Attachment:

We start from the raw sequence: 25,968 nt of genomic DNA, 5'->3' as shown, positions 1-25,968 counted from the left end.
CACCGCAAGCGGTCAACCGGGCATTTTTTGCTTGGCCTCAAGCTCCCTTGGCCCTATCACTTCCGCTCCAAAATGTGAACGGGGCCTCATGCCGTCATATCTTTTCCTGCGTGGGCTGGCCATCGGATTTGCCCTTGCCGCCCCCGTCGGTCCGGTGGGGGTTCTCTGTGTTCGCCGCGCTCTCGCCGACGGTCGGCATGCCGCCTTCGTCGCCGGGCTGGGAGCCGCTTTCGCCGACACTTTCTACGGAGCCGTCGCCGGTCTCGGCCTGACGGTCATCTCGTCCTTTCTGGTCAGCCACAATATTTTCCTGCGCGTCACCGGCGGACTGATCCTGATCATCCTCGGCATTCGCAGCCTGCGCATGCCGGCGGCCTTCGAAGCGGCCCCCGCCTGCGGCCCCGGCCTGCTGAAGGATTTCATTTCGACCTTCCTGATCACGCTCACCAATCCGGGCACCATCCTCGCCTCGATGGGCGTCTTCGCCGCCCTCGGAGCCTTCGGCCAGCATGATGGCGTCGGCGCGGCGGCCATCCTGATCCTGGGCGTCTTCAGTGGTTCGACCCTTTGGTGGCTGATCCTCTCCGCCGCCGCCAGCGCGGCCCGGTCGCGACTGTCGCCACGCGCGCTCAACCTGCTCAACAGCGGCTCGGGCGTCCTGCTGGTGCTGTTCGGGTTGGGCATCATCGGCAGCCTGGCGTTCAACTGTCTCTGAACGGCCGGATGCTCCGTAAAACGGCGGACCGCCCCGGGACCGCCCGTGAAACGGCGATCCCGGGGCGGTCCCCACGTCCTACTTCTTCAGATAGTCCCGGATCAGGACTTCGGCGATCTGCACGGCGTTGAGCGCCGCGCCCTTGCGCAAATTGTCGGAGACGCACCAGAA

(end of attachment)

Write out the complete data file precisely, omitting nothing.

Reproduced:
We start from the raw sequence: 25,968 nt of genomic DNA, 5'->3' as shown, positions 1-25,968 counted from the left end.
CACCGCAAGCGGTCAACCGGGCATTTTTTGCTTGGCCTCAAGCTCCCTTGGCCCTATCACTTCCGCTCCAAAATGTGAACGGGGCCTCATGCCGTCATATCTTTTCCTGCGTGGGCTGGCCATCGGATTTGCCCTTGCCGCCCCCGTCGGTCCGGTGGGGGTTCTCTGTGTTCGCCGCGCTCTCGCCGACGGTCGGCATGCCGCCTTCGTCGCCGGGCTGGGAGCCGCTTTCGCCGACACTTTCTACGGAGCCGTCGCCGGTCTCGGCCTGACGGTCATCTCGTCCTTTCTGGTCAGCCACAATATTTTCCTGCGCGTCACCGGCGGACTGATCCTGATCATCCTCGGCATTCGCAGCCTGCGCATGCCGGCGGCCTTCGAAGCGGCCCCCGCCTGCGGCCCCGGCCTGCTGAAGGATTTCATTTCGACCTTCCTGATCACGCTCACCAATCCGGGCACCATCCTCGCCTCGATGGGCGTCTTCGCCGCCCTCGGAGCCTTCGGCCAGCATGATGGCGTCGGCGCGGCGGCCATCCTGATCCTGGGCGTCTTCAGTGGTTCGACCCTTTGGTGGCTGATCCTCTCCGCCGCCGCCAGCGCGGCCCGGTCGCGACTGTCGCCACGCGCGCTCAACCTGCTCAACAGCGGCTCGGGCGTCCTGCTGGTGCTGTTCGGGTTGGGCATCATCGGCAGCCTGGCGTTCAACTGTCTCTGAACGGCCGGATGCTCCGTAAAACGGCGGACCGCCCCGGGACCGCCCGTGAAACGGCGATCCCGGGGCGGTCCCCACGTCCTACTTCTTCAGATAGTCCCGGATCAGGACTTCGGCGATCTGCACGGCGTTGAGCGCCGCGCCCTTGCGCAAATTGTCGGAGACGCACCAGAA